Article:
Ed: In any event, it’s pretty clear that Pete’s African-American critics back home have a serious, long-standing beef with him, and they are using their leverage to do some damage to his candidacy — as would citizens in any small city with a low opinion of their mayor who is suddenly all over the national media as some sort of philosopher prince.

Zak: It seems there is some confusion about my initial point, which I’ll clarify: Buttigieg is definitely responsible for what police do in his city. At the very least, his White House ambitions make the timing of Logan’s killing inconvenient for him personally. (Though I doubt his 2020 chances are of paramount concern to Logan’s family and black South Bend residents at the moment.) I’m just saying he’s dealing with it as most mayors would and have over the years: poorly and with little commitment to the changes that have been demanded of them. In that, he seems unextraordinary to me. Which is an especially stark revelation given that his 2020 pitch hinges on his being special.

Ed: Good point. Anyone looking at his mayoral record at the beginning of this race probably noticed that there were questions about his handling of the police force. This did not come out of the blue.

Zak: The point that black residents are using whatever leverage they have here to damage his candidacy is interesting to me. From what I’ve read, they seem to be responding as people typically do when one of their neighbors is killed by police. I’ve seen quotes from people in disbelief that this man is a White House contender at all. But other than that, the local backlash doesn’t seem especially focused on his 2020 campaign, as opposed to his responsibilities as their mayor. Unless I missed something.

Ed: I’m not suggesting their reactions are politically motivated. It’s just that the beef with him is clearly not limited to this shooting, and as you suggest, I suspect they are annoyed that their mayor is being treated in such an elevated manner nationally. I would be, in their place.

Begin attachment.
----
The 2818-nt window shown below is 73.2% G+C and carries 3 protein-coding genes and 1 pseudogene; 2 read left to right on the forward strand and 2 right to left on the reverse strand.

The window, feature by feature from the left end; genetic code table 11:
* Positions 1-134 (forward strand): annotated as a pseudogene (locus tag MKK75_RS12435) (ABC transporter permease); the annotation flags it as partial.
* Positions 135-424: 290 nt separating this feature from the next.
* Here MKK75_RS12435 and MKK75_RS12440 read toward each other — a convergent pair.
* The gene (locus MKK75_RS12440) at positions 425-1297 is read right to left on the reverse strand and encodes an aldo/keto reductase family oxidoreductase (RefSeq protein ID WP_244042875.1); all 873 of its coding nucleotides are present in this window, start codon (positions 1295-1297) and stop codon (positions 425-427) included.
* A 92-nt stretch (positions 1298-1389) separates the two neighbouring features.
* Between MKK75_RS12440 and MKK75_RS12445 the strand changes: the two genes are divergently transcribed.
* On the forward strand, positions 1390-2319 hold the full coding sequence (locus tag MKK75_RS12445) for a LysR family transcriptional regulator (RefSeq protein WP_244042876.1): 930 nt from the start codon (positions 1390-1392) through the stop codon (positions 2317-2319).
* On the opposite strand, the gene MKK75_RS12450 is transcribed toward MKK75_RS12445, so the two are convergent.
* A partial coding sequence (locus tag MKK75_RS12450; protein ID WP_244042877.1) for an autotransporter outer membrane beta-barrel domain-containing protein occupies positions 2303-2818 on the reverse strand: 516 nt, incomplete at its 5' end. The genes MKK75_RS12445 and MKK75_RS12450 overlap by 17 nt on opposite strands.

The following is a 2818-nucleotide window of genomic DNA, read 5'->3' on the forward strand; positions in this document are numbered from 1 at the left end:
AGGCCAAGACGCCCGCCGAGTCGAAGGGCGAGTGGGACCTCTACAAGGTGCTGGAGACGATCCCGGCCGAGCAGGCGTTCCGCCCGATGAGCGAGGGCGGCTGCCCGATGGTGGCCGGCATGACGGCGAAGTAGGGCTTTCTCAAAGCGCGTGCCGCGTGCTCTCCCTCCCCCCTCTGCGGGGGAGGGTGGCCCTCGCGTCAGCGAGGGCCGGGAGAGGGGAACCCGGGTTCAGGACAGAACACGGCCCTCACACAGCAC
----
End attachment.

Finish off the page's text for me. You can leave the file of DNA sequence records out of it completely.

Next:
Zak: Yeah, it is clearly reflective of long-standing problems they have with him.

Ben: Buttigieg was already polling poorly among black voters, at zero percent in some polls, before this went down. Is there a realistic path to getting out of the basement now?

Zak: I doubt it, unless he does something extraordinarily different from what mayors typically do in situations like this.

Ben: So you think most black voters are paying attention to what he does specifically about this incident?

Zak: I don’t know about that; I just know that in a field this crowded, big stories like this hold extra weight for all but the top-tier candidates. So I imagine he’ll be largely defined by this.

Ed: Well, absent anything he’s saying or doing to give him the kind of credibility that, say, Biden has built up over the years with this community, then it’s hard to overlook it.

Aside from avoiding any more bad scenes like the town hall meeting in South Bend and making on-the-ground decisions as they arise, his immediate problem is the likelihood that he’ll be asked about this in the debate on Thursday. I guess in theory it offers him the opportunity to say something dramatic to reverse the perceptions of his handling of the shooting. But it would also significantly raise awareness of it and, as Zak says, define him.

How Badly Did Pete Buttigieg Mishandle a Police Shooting?